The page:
With that reality in mind, The Village Square aims to remind citizens of “The Big Idea” for which our ancestors spilled their blood – that Americans should be self-governing. The Web site, tothevillagesquare.org, explains that history in the context of today’s political dialogue, which “wouldn’t be tolerated between 5-year-olds at recess.”
“We’ve turned ‘talking’ over to professional polarizers on television who make seven-digit careers surfing this wave of hostility,” reads the Web site. “They warp what were once perfectly useful ideas, when understood in moderation, into black-and-white caricatures of ideas, so oversimplified they become effectively useless in solving real problems.
“These entrepreneurial yellers build for us such a fundamental misunderstanding of (and contempt for) people who think differently than we do, we’ve stopped bothering to listen to each other. … We’re spoon-fed slick (and expensive) commercials that sell us snake oil rather than provide the facts so basic to building the informed citizenry envisioned by our Founding Fathers.”
To that end, Katz and friends sponsor topical dinners ($25/person) to air local issues. Next week, while Boren and Co. are figuring out how to advance civil discourse at the national level, participants in Tallahassee’s Village Square will be dining with experts to discuss: “Energy Alternatives Ã€ la carte: Fossils and Sunshine and Garbage, oh my!”
OK, so you’re rewinding your videos that night, but somebody has to take this stuff seriously.
It’s not quite a movement, but both Boren’s initiative and the Katz/Joyner project suggest the stirrings of a necessary political backlash. Just as an unhappily married couple nevertheless manages to produce a lovely and beloved child, the ugly divorce of politics from the people may yet birth a very American revolution.
If Washington won’t lead the way, then Americans will simply lead themselves.
Born-again Americans. Now there’s a concept. Syndicated by The Washington Post Writers Group
The event, co-sponsored by The Village Square and Leadership Tallahassee, was designed to create conversation as participants nibbled on pizza and sipped lemonade and sweet tea. Tallahassee-based Village Square calls itself a unique model for civic engagement in America, attempting to bridge partisan divides to solve local problems. Last year, it expanded to St. Petersburg, Fla., and hopes its ideas will catch on. “A lot of times, they wanted to know about projects in the community,” Leon County Commissioner Bryan Desloge said about the constituents he met… Read the whole article at USA Today.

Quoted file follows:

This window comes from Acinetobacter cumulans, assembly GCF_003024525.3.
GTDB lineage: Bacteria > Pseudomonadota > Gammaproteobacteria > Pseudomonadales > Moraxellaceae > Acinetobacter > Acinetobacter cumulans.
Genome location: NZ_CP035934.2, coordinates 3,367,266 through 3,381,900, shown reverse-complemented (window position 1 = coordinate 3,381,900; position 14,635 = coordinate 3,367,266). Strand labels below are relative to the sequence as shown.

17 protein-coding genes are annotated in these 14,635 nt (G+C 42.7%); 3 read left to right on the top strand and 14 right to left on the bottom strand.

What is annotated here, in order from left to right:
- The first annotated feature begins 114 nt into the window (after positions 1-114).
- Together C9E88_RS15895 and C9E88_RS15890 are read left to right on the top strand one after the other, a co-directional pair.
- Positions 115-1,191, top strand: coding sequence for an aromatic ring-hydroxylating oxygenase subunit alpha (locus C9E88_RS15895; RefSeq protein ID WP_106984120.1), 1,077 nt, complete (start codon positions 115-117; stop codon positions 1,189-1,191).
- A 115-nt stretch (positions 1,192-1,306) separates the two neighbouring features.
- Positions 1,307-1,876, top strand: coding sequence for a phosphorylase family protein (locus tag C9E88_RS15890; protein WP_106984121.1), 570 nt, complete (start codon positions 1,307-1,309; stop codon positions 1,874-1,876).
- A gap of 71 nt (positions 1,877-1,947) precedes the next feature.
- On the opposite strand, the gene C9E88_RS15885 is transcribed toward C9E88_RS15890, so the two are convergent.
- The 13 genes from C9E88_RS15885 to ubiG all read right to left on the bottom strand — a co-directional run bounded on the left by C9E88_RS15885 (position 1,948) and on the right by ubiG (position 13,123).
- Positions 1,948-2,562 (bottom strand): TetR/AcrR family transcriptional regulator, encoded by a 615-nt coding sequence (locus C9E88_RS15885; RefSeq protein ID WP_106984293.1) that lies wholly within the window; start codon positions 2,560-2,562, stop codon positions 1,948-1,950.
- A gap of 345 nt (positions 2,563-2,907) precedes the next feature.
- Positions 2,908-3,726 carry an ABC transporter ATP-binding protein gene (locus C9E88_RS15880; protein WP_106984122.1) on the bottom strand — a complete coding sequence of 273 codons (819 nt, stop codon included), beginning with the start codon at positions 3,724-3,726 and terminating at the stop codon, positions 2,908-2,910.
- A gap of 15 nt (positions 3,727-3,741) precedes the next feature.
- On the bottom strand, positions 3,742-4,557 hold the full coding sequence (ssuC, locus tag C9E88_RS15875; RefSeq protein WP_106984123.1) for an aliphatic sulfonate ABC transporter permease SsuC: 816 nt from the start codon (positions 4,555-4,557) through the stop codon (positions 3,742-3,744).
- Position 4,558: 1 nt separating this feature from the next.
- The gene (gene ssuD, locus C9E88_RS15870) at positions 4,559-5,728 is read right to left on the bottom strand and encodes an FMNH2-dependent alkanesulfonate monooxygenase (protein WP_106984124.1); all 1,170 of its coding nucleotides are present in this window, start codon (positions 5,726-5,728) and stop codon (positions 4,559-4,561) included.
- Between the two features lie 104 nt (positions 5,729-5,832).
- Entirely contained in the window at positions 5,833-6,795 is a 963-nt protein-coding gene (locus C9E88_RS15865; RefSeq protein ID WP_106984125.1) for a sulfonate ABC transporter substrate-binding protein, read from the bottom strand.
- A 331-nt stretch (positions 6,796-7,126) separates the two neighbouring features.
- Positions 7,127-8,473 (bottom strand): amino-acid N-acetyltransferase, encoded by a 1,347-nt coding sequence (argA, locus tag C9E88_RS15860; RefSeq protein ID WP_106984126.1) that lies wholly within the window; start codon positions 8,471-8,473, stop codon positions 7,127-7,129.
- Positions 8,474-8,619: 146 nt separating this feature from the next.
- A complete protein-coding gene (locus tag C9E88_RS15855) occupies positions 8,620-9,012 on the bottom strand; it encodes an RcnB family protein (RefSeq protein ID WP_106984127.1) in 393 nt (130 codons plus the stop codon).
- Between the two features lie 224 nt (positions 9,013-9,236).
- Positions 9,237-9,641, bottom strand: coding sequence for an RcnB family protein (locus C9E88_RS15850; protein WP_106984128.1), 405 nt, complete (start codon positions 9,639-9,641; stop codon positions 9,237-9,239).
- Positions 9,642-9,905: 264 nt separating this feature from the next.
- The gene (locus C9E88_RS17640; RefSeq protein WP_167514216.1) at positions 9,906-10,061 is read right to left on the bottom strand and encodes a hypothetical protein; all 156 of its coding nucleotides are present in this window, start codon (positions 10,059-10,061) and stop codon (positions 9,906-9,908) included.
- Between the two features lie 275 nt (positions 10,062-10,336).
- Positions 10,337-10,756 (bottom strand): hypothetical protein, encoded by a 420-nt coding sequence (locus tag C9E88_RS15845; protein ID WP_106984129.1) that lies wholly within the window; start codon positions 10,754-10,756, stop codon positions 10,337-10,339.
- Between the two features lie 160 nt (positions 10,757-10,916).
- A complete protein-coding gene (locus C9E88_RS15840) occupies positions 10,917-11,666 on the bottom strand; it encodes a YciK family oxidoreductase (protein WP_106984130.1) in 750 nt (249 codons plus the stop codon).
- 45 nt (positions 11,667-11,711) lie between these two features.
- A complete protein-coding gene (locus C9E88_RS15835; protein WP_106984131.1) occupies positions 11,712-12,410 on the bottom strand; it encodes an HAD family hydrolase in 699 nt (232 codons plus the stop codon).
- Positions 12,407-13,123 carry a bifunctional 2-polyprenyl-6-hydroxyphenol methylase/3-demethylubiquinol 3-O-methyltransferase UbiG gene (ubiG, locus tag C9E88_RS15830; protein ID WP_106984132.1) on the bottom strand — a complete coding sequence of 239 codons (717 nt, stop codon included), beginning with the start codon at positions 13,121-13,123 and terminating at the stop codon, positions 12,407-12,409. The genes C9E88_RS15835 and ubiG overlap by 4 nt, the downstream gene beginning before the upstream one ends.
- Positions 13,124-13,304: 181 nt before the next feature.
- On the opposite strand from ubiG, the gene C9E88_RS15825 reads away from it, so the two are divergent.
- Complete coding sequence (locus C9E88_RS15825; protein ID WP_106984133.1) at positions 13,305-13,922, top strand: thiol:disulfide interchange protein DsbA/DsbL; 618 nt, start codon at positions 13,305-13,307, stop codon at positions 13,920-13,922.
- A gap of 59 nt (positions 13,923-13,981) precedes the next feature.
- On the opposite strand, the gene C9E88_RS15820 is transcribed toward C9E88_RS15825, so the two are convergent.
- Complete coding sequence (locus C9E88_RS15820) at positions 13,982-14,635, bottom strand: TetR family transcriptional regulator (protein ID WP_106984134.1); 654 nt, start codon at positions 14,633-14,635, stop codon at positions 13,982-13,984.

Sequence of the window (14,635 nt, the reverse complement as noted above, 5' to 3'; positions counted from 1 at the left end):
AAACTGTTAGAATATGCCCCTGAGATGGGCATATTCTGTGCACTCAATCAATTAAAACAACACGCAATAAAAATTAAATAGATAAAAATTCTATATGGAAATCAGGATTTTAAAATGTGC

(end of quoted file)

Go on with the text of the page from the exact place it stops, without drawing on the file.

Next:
Knight Foundation: Expanding civic engagement in Tallahassee with help from LocalWiki (and an enterprising retiree)
When The Village Square embarked on our hyper-local community engagement project called “Get Local” – funded by Knight Foundation through the Community Foundation of North Florida – we wanted to appeal to people who weren’t the usual ones who show up for local civic events. With deepening national partisanship increasingly playing out in local politics, hometown civic discussions have become angrier and therefore less attractive to the average nonpartisan citizen. And we think Tallahassee can hardly afford to lose what they have to offer. [Read more at knightfoundation.org}
We are particularly interested in organizations that try to create a sense of community and camaraderie as a precondition for political discussions. For example, a group called To the Village Square holds bipartisan events for citizens and community leaders in Tallahassee, Fla. They usually eat together before talking about politics — an effort to push a primitive cooperation button by breaking bread together. They talk a lot about their common identity as Tallahasseans. These are all efforts to manipulate participants — to change the warp of the epistemological table… Read the entire article in The New York Times.